How Are Construction Firms Dealing with the Energy Price Crisis?

With each month that passes in the 2022 calendar year, prices continue their upward rise. At the time of writing, the official Consumer Price Index (a measure calculated by the Office for National Statistics and used widely in government and business) is 7%. This means that the average price of a typical basket of consumer products has risen by 7% compared to the same point last year. On 5 May 2022, the Bank of England shocked many when it issued a warning that it predicts inflation could hit a peak of 10% during 2022.

The CPI is widely recognised across the construction industry, but ultimately the basket of goods doesn’t correlate to the input costs of a construction firm:

  • Raw materials
  • Labour costs
  • Professional services
  • Equipment hires
  • Energy

This last bullet point is what we’ll focus on in this article because debates about energy costs tend to focus on household energy consumption rather than industrial use. But of course, many industries are energy-intensive:

Fortunately, there is some existing government support for business energy use, such as exemptions from the climate change levy, feed-in tariffs and the contracts for different mechanisms. However, these policies were designed to generally subsidise high-energy users in normal market conditions and have not been revised or updated to deal with the dramatic rise in gas and wholesale electricity costs that have been passed on to businesses and consumers during 2021 and 2022 so far.

Looking at gas specifically, the European wholesale price has seemingly exploded under supply constraints (and fears of supply cut-off) from Russia.

To illustrate: on 31 March 2021, the price of Gas on forwarding delivery contracts was £51.05 per therm. That price rose to £230.68 by 28 March 2022.

How are construction firms responding?

Some industries simply become unviable when the price of input commodities rises, however, property and construction do not follow this behaviour. Buoyed by a hot property market, construction firms are still active and most major programmes are continuing under the current market circumstances.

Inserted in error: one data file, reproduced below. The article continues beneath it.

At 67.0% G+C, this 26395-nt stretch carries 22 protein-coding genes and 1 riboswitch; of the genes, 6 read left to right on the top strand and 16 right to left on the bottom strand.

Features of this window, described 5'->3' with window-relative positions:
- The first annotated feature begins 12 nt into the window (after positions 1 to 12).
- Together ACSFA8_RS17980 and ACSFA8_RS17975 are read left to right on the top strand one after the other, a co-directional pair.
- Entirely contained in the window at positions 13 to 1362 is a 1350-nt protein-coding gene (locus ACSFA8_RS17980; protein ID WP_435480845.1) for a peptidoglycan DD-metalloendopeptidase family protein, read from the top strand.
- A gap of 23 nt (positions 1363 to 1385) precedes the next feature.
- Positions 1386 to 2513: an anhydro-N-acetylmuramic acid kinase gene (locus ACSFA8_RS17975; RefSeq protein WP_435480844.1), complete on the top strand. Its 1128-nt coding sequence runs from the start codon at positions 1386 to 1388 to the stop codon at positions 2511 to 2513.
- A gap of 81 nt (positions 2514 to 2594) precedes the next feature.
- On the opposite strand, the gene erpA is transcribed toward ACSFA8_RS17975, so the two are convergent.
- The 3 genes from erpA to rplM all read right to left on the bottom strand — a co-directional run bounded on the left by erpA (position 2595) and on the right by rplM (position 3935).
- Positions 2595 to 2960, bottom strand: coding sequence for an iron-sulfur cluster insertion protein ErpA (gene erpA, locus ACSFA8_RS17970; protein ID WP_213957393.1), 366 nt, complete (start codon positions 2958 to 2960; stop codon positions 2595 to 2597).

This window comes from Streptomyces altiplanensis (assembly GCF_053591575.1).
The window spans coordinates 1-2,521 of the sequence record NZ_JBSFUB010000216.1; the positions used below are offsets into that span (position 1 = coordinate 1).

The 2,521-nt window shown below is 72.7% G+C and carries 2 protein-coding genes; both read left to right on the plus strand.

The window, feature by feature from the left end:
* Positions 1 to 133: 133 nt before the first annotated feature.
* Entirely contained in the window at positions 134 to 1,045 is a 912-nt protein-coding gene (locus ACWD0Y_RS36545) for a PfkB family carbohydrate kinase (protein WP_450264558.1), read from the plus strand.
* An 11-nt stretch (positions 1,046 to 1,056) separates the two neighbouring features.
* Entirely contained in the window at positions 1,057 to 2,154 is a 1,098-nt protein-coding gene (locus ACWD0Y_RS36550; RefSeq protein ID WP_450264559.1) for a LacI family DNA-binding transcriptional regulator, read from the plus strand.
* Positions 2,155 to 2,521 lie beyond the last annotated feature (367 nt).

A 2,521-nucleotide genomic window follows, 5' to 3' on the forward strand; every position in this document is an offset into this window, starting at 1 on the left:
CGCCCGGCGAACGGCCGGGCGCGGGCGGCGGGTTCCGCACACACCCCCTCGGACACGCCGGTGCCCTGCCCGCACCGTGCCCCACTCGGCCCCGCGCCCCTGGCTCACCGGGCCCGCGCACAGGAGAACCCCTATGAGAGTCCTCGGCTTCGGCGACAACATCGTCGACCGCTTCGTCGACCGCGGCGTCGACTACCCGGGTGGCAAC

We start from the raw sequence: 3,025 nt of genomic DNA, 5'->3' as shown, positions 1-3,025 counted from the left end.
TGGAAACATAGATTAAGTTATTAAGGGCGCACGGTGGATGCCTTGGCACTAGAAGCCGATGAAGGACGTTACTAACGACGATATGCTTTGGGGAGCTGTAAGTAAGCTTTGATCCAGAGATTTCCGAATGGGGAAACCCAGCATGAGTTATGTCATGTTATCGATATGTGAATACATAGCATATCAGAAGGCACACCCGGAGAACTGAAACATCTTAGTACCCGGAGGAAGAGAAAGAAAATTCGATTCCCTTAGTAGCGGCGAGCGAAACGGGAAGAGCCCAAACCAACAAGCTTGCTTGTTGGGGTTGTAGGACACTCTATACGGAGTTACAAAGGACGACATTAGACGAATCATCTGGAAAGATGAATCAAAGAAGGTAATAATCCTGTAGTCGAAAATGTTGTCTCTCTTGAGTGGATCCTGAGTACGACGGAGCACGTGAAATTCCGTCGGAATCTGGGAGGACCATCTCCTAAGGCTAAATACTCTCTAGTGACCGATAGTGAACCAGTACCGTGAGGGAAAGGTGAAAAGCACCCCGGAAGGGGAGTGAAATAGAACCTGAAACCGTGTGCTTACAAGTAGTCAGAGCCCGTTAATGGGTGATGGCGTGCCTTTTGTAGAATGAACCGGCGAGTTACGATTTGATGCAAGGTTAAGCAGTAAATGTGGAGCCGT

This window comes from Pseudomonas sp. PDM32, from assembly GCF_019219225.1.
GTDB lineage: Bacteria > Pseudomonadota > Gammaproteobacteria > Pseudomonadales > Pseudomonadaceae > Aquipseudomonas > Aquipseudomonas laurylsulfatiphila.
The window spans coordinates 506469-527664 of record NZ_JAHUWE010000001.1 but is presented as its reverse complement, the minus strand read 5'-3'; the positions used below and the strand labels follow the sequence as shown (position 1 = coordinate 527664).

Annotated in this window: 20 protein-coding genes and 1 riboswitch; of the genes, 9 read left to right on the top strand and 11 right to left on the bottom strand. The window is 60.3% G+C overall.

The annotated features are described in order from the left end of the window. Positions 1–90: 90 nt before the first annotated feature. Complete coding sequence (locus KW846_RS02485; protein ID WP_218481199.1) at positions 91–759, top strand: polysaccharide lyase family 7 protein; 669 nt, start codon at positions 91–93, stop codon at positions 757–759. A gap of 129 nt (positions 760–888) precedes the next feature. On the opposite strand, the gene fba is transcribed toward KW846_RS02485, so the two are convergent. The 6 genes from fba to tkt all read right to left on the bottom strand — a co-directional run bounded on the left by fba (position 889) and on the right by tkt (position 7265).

Firms often have the contractual right to claim a higher fee if they experience short-term price inflation. Where a contract doesn’t include these terms, a firm may protect itself by breaking a longer project into separate phases which are only priced closer to the time. This allows a firm to ask for a higher price if the cost of future phases rises.

It’s more important than ever that a company assesses its business insurance coverage to ensure that it is covered for the legal costs of contractual disputes or the losses from suppliers that decide to breach their contracts, because the original terms have become unprofitable.

Alternatively, a firm can look to low-energy materials, which have become cost-effective as the price of energy has risen. Government and other corporate programmes often include targets for low-carbon construction and other modern construction methods. The eye-watering inflation of commodity inputs is only likely to further accelerate interest in these techniques.

In conclusion

A construction firm feeling margin pressure because of energy price inflation should first look to the existing support structure put in place by the government to subsidise energy-intensive industries, which includes steel.

They should also consider how they contract with customers, particularly for longer programmes that will span several years and create significant uncertainty over future input costs.

Finally, they should examine whether modern construction methods and low-carbon materials could provide a cost-effective alternative to materials that have become more expensive now that their producers are having to pay gas bills that have increased six-fold in a single year.

The views expressed in this article are those of the authors and do not necessarily reflect the views or policies of The World Financial Review.